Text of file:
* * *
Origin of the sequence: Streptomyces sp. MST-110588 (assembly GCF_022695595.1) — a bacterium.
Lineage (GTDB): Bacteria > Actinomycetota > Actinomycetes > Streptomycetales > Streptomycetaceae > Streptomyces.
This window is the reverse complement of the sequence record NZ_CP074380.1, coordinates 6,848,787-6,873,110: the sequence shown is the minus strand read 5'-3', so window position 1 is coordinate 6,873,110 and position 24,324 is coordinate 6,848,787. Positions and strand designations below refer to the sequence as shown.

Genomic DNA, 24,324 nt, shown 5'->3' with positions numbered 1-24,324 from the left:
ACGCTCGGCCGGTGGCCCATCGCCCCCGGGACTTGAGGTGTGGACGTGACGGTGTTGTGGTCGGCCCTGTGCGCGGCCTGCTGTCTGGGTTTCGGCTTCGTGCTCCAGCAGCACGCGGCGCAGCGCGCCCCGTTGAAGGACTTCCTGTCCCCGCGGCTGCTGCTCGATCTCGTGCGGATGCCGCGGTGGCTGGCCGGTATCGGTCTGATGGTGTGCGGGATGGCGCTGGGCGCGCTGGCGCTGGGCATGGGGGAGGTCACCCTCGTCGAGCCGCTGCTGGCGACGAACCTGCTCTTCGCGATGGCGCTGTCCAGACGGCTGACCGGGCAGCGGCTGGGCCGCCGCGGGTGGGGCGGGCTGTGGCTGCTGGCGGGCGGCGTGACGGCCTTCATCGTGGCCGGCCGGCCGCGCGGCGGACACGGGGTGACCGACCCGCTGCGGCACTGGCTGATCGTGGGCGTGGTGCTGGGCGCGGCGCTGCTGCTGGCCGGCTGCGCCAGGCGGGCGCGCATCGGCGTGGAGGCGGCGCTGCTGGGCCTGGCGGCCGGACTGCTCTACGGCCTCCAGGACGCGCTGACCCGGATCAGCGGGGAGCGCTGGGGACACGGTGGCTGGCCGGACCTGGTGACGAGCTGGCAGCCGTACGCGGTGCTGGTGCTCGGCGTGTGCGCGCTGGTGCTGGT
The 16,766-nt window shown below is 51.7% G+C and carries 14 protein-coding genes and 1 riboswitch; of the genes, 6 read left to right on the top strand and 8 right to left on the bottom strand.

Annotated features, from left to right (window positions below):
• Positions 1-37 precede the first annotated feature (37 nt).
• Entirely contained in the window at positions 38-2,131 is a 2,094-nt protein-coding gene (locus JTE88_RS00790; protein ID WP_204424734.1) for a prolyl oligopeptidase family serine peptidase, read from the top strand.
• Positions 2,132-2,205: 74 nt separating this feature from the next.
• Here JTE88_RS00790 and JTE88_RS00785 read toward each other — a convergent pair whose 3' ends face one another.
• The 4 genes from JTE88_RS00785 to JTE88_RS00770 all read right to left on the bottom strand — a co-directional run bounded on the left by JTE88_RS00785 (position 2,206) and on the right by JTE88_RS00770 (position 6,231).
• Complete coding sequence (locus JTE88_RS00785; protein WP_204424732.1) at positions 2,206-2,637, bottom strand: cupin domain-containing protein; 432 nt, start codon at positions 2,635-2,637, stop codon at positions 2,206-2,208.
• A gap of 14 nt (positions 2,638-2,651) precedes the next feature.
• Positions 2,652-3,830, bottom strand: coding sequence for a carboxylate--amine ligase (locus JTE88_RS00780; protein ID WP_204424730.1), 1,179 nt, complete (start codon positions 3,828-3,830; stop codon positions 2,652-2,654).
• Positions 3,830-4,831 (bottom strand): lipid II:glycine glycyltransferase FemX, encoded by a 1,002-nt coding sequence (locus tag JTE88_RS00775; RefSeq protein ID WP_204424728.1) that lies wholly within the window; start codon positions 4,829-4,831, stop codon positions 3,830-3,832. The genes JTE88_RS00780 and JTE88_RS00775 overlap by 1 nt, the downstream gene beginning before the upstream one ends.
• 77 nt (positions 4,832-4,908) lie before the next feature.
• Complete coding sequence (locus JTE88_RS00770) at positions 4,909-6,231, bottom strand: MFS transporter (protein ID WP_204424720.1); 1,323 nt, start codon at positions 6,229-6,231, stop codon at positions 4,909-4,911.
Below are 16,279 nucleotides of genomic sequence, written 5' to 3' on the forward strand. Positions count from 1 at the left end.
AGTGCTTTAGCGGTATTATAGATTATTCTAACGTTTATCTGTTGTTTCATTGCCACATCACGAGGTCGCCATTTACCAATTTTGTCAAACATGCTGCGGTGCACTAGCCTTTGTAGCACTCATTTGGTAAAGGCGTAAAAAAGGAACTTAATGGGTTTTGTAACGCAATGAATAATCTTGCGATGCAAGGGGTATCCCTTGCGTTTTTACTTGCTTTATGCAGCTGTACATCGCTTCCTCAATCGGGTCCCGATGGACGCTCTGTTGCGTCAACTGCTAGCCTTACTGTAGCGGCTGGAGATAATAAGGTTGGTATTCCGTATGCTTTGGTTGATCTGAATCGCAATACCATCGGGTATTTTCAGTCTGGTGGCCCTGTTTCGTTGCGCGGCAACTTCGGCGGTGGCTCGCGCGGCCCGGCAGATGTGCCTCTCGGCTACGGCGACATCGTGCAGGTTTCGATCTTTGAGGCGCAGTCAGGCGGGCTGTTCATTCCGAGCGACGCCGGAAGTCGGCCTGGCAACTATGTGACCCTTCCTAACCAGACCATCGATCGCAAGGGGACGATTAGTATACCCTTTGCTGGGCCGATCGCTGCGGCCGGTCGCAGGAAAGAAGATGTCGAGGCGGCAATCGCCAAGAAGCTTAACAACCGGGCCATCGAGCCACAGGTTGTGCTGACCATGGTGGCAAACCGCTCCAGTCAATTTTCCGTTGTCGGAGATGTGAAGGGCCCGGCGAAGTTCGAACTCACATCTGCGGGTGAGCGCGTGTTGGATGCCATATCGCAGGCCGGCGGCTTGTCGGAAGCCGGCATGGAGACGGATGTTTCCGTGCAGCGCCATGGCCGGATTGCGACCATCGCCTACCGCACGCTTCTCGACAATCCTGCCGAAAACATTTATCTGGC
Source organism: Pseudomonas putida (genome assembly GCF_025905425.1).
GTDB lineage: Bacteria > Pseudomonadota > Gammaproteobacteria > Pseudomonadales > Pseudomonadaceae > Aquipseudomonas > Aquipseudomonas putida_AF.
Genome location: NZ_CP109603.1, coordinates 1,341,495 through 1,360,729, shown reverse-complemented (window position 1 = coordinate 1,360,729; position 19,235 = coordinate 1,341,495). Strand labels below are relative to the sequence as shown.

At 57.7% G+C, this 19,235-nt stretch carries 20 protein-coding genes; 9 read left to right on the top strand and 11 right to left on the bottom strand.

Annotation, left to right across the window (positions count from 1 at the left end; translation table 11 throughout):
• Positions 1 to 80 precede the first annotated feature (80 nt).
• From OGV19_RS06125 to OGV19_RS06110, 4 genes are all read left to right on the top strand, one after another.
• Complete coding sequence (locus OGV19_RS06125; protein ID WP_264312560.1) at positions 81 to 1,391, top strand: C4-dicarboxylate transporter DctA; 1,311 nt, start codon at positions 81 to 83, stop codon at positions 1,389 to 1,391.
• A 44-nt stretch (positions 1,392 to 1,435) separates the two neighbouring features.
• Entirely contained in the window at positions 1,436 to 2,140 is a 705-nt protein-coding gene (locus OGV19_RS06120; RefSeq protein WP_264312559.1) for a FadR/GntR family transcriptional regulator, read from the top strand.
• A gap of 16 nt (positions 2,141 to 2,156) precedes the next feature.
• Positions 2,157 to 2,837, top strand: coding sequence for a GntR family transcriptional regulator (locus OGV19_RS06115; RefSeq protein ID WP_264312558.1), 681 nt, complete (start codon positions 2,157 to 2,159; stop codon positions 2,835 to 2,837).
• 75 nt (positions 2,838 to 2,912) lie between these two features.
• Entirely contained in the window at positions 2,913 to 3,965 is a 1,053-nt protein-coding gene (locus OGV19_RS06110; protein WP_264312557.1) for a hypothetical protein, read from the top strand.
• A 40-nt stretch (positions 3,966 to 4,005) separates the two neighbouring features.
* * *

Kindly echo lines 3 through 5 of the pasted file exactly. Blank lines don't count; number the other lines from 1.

This window is the reverse complement of the sequence record NZ_CP074380.1, coordinates 6,848,787-6,873,110: the sequence shown is the minus strand read 5'-3', so window position 1 is coordinate 6,873,110 and position 24,324 is coordinate 6,848,787. Positions and strand designations below refer to the sequence as shown.

Genomic DNA, 24,324 nt, shown 5'->3' with positions numbered 1-24,324 from the left:
ACGCTCGGCCGGTGGCCCATCGCCCCCGGGACTTGAGGTGTGGACGTGACGGTGTTGTGGTCGGCCCTGTGCGCGGCCTGCTGTCTGGGTTTCGGCTTCGTGCTCCAGCAGCACGCGGCGCAGCGCGCCCCGTTGAAGGACTTCCTGTCCCCGCGGCTGCTGCTCGATCTCGTGCGGATGCCGCGGTGGCTGGCCGGTATCGGTCTGATGGTGTGCGGGATGGCGCTGGGCGCGCTGGCGCTGGGCATGGGGGAGGTCACCCTCGTCGAGCCGCTGCTGGCGACGAACCTGCTCTTCGCGATGGCGCTGTCCAGACGGCTGACCGGGCAGCGGCTGGGCCGCCGCGGGTGGGGCGGGCTGTGGCTGCTGGCGGGCGGCGTGACGGCCTTCATCGTGGCCGGCCGGCCGCGCGGCGGACACGGGGTGACCGACCCGCTGCGGCACTGGCTGATCGTGGGCGTGGTGCTGGGCGCGGCGCTGCTGCTGGCCGGCTGCGCCAGGCGGGCGCGCATCGGCGTGGAGGCGGCGCTGCTGGGCCTGGCGGCCGGACTGCTCTACGGCCTCCAGGACGCGCTGACCCGGATCAGCGGGGAGCGCTGGGGACACGGTGGCTGGCCGGACCTGGTGACGAGCTGGCAGCCGTACGCGGTGCTGGTGCTCGGCGTGTGCGCGCTGGTGCTGGT